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February 7, 2013

'Hospital at home': How house calls are cutting hospitalizations

Daily Briefing

    In an effort to clamp down on readmissions, avoid financial penalties, and prevent hospitalizations altogether, more hospitals are resurrecting an out-of-date practice: house calls.

    House calls are the cornerstone of the Hospital at Home project, designed by Johns Hopkins School of Medicine professor and American Academy of Home Care Physicians President Bruce Leff. "People may think of the house call as this quaint idea of a doctor heading out in his horse and buggy, but it is an excellent and necessary model for taking care of vulnerable high-cost patients," Leff told the Wall Street Journal.

    Under the Hospital at Home model, insurers and health systems send teams of physicians, nurses, mid-level providers, and pharmacists to patients' homes, where they offer a range of services, including:

    • Administering and monitoring medications;
    • Monitoring and managing vitals, pain, and bandages;
    • Evaluating patients' needs at home;
    • Educating family caregivers on how to care for the patient, ensure the caregivers are equipped to provide such care; and
    • Conducting diagnostic tests, including X-rays, ultrasounds, and electrocardiograms with portable equipment.

    In addition, home visits offer providers an opportunity to help patients make healthy behavioral changes—such as smoking cessation.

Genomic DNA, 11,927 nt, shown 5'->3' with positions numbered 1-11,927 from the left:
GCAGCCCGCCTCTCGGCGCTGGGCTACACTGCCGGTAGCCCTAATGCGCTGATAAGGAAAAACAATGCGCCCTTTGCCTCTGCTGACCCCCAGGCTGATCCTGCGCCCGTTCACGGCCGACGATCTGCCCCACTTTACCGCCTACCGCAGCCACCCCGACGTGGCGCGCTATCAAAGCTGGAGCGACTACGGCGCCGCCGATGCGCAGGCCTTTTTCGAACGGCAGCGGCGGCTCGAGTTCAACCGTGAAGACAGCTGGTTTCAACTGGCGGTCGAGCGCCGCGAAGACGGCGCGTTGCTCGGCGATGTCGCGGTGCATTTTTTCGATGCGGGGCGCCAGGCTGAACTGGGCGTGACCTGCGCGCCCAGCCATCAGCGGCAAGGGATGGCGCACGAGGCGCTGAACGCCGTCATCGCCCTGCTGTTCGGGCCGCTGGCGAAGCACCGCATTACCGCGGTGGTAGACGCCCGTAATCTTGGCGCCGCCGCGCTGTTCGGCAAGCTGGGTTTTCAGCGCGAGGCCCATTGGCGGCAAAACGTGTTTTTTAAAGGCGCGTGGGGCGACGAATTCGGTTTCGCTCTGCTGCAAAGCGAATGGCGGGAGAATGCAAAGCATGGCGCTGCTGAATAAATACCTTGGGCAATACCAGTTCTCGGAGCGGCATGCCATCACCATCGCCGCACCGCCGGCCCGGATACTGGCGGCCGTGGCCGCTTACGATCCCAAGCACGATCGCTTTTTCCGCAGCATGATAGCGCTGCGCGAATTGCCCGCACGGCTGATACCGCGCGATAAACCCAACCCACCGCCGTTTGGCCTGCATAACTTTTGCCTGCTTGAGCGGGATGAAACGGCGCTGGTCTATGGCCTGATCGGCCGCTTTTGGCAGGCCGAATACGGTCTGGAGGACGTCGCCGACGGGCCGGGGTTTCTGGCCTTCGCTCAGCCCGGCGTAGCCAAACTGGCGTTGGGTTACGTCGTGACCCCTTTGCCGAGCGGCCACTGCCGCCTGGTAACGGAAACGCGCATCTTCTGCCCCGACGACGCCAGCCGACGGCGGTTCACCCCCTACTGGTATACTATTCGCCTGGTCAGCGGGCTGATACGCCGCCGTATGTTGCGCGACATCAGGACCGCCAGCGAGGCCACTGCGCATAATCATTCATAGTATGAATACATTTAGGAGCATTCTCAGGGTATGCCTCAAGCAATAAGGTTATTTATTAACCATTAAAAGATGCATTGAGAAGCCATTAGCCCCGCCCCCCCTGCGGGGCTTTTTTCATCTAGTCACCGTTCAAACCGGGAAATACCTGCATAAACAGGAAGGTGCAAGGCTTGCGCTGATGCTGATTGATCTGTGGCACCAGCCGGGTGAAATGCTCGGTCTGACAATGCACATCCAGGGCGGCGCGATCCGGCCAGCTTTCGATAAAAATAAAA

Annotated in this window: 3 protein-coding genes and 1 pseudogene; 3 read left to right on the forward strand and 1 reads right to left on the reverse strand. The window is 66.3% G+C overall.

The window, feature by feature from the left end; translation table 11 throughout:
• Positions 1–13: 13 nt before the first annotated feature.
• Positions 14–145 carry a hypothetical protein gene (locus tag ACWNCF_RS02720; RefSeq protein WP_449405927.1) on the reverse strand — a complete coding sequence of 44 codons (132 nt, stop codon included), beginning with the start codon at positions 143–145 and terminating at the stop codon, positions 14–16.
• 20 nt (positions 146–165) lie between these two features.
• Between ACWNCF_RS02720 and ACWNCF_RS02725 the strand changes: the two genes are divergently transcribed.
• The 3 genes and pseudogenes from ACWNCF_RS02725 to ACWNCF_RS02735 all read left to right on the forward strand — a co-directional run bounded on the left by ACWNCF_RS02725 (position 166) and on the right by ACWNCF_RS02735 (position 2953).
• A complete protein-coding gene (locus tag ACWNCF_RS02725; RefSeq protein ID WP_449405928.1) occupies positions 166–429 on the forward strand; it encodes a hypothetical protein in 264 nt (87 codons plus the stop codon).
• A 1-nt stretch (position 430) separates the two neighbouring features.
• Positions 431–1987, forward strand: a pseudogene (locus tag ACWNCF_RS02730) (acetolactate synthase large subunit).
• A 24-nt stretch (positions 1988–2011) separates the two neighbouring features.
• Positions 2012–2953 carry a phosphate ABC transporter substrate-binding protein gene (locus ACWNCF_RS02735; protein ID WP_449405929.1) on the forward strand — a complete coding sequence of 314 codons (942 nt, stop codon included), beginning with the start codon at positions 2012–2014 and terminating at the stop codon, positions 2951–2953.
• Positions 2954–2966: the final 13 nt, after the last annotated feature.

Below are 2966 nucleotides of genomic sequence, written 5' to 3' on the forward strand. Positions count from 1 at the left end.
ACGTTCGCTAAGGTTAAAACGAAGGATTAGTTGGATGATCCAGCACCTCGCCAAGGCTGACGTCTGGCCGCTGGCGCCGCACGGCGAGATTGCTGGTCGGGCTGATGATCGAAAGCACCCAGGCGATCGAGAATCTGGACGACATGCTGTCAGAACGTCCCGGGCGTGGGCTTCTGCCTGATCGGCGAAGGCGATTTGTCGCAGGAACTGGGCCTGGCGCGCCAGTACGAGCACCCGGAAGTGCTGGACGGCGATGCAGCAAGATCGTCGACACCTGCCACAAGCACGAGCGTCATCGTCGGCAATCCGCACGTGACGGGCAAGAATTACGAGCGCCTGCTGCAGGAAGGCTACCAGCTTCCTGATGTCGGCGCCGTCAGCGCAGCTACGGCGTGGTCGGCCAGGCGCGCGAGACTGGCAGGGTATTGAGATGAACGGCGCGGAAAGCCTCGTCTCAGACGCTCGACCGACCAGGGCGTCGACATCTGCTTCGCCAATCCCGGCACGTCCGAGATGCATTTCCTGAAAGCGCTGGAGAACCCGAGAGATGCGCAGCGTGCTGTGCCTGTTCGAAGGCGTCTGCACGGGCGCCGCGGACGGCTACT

According to the Wall Street Journal, research has shown that such programs are effective and reduce costs for hospitals. A Health Affairs study published last June demonstrated that a patient participating in a Hospital at Home program at Albuquerque-based Presbyterian Healthcare Services cost 19% less than non-participating patients who were treated for similar ailments.

    Meanwhile, Cincinnati-based Mercy Health's Care Transitions program—which assigns nurses to high-risk patients in an effort to keep them out of the hospital—cut readmission rates from 16.9% in 2011 to 14.5% last November.

    Both Presbyterian Healthcare and Mercy Health also found that satisfaction scores were higher among patients who were treated at home, in part because they got to spend more time with their physicians, the Journal reports.

    Meanwhile, some health plans now are analyzing claims data to identify patients who are at high-risk of readmission and would benefit most from additional care (Landro, Wall Street Journal, 2/4).

    More from today's Daily Briefing
    1. Current Article'Hospital at home': How house calls are cutting hospitalizations

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